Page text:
Winter 2019

I can't stop someone from not being prejudice and a bully. It is up to the individual to rise above it not letting anyone put them down because of their own insecurities and lack of understanding.

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Ripe & Ready

A Few Of Our Favor it e Wint er Pr oduce

Beets Tast e: Beets are firm and moist with sweet and earthy flavors. Applicat ion : they are very versatile when it comes to cooking them. Both the leaves and the roots can be roasted, sautĂŠed or juiced.

Br ussels Spr outs Tast e: t he earth and the bitter sweetness of cabbage, but the younger the Brussels sprouts have a more sweeter flavor. Appl icat ion: They can be steamed, roasted, sauteed or baked.

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Ripe & Ready Cabbage Tast e: it is crunchy, peppery, and grassy

when raw, but has a tender texture and sweet flavor when cooked. Appl icat ion: Can be juiced, prepared steamed, roasted, and pickled.

Cauliflower Tast e: the flavor is mild with a subtle nutty-sweet nuances which is amplified when roasted. Appl icat ion: The cauliflower can be eaten raw or cooked versatile ways including, steamed, roasted, fried and pickled.

Tur nips Tast e: They are firm, crunchy, earthy sweet and peppery.

Appl icat ion: Turnips can be sauteed, roasted and pureed for soup.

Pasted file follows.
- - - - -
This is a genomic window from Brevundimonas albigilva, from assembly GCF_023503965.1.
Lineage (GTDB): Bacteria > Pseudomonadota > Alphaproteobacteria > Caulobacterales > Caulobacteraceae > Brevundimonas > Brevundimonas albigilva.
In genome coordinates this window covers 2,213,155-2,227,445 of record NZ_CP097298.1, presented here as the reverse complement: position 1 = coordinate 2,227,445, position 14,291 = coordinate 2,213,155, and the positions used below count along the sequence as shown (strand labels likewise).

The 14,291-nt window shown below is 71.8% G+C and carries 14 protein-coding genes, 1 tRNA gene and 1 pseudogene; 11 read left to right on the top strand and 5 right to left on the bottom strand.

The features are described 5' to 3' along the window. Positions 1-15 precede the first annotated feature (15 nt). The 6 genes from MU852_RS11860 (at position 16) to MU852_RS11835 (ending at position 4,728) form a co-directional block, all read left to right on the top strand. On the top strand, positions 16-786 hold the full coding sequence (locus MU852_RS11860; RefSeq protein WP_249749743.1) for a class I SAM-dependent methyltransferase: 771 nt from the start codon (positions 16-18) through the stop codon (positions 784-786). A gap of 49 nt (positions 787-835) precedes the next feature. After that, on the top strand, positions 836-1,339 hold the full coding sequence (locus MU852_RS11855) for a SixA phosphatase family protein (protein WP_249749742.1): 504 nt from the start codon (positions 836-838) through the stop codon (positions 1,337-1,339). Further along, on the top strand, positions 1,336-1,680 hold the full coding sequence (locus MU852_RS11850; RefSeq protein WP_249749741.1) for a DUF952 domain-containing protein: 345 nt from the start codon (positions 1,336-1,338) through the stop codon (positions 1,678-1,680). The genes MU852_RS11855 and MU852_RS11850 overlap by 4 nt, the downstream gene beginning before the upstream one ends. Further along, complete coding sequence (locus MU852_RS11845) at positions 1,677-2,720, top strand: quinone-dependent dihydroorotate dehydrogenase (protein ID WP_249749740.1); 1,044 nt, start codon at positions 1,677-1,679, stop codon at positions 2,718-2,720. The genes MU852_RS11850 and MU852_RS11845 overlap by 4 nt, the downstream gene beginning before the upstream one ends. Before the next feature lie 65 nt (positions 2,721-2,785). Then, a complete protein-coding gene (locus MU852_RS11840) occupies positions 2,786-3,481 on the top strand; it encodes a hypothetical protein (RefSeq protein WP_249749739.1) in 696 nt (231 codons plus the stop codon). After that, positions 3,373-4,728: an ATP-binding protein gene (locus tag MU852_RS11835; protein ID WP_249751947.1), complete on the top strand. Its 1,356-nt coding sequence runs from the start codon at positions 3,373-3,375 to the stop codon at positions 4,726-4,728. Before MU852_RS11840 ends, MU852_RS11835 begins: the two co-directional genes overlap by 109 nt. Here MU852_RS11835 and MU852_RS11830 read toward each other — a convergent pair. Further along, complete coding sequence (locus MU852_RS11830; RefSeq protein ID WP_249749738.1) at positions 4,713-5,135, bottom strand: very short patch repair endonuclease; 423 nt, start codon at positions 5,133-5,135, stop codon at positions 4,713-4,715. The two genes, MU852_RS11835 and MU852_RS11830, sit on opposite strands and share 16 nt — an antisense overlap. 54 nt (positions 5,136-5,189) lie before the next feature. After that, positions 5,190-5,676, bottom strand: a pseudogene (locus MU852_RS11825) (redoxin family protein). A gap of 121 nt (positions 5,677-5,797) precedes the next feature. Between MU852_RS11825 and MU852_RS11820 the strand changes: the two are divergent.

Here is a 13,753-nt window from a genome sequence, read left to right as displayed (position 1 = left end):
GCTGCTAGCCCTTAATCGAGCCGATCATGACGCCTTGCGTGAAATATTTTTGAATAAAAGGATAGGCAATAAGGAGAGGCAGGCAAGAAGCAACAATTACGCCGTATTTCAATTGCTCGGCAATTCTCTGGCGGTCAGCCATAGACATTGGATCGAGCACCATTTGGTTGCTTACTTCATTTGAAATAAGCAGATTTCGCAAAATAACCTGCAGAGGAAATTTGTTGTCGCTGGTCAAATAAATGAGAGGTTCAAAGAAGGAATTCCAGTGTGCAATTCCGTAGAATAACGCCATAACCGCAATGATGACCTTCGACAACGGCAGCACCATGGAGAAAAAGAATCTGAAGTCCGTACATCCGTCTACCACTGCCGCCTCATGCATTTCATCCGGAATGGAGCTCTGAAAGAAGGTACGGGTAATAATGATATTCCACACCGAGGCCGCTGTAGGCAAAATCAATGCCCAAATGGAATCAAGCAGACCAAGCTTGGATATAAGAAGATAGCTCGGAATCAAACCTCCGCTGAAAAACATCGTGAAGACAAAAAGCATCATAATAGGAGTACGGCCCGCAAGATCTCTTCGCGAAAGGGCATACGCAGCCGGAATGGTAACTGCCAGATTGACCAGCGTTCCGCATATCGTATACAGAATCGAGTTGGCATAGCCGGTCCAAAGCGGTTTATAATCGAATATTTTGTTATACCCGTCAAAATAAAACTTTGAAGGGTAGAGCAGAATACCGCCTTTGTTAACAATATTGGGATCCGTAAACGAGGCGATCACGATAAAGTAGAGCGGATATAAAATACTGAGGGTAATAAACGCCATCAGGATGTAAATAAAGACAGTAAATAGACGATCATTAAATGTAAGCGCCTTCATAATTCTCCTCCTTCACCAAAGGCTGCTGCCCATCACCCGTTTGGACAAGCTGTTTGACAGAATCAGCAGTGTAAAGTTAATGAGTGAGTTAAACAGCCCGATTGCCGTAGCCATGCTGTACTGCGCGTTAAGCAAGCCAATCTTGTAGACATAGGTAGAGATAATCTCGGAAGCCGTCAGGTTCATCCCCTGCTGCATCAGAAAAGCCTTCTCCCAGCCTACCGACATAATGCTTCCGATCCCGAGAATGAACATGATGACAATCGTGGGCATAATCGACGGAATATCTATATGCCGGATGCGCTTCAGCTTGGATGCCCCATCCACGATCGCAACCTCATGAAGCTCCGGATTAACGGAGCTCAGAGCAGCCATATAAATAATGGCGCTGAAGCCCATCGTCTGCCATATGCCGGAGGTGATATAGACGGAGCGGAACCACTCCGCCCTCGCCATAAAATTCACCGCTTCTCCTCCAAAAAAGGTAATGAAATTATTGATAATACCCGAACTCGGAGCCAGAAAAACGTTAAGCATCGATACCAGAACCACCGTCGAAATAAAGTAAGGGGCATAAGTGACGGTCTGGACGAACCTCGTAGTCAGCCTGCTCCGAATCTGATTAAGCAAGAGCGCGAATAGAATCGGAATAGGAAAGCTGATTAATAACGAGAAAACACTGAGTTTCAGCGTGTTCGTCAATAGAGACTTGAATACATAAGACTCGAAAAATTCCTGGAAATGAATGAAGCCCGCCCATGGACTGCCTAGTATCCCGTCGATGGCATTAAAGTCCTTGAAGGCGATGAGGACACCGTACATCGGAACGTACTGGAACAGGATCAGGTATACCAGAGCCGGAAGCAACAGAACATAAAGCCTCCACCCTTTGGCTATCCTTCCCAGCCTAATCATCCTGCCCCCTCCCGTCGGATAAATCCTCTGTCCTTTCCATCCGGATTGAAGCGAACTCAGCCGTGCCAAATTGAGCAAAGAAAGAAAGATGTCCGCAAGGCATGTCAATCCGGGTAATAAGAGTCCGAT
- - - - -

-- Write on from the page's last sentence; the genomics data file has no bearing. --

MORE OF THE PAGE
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Ripe & Ready Gr apefr uit Tast e: are tender and juicy with a sweet and tart flavor. Appl icat ion: The best way to enjoy a grapefruits is fresh, juiced, and in meals.

Or ange Tast e: Oranges taste generally sweet, can be tart and acidic depending on the specie. Appl icat ion: They are best eaten fresh, juiced and other sweet applications

Kiwi Tast e: kiwis have a sweet and slightly tart Appl icat ion: like any fruit, it is best eaten fresh and juiced.

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r ecipes


- Total: 40-50 mins - Prep: 20 min - Bake: 25-30 mins

Ingredient s Âź cup or tbsp salted butter 1 large white onion or other sweet onion, diced, or slice 1 box (of 30 mini Tartlet) refrigerated pie crust (recommended: Pillsbury) 3 Large eggs ( only the 2 can of evaporated Milk 2 tbsp of white sugar 6 slices of Cheddar cheese/ American cheese 1 tbsp of fine chopped parsley 4 tablespoons of all purpose flour 1 cup of Parmesan Cheese

M i ni Oni on Tarts by Chef Marc-Elie Lissade Direct ions - Preheat oven to 350 degrees F. - Put the evaporated milk, sugar, flour in a bowl mix until flour dissolved. Melt butter in a large frying pan over medium heat Add onions and cook until golden brown then add the cheese after melted add the milk mixture to the pan. Whisk until the mixture thicken. Lower the heat to low then add the yoke one by one and quickly mix it at the same time. Fill up the mini tarts half way and sprinkle fresh Parmesan on top. Bake it for 25 to 30 mins (425 F). Served warm or room temperature.

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Recipes I n gr ed i en t s 2 cu ps of wh ite bean s 2 sal t cu r ed pig feet sl iced 200g l ar don s (ti sal e) 13.5 oz sm ok ed sau sage Fr esh th ym e 1 pim en t bou c Ju ice of 2 sou r or an ges 6 gar l ic cl oves 6 gar l ic cl oves 1 m ediu m on ion 1 bel l pepper 3 bay l eaves Pepper to taste Pr ep ar at i on Cook in g t h e bean s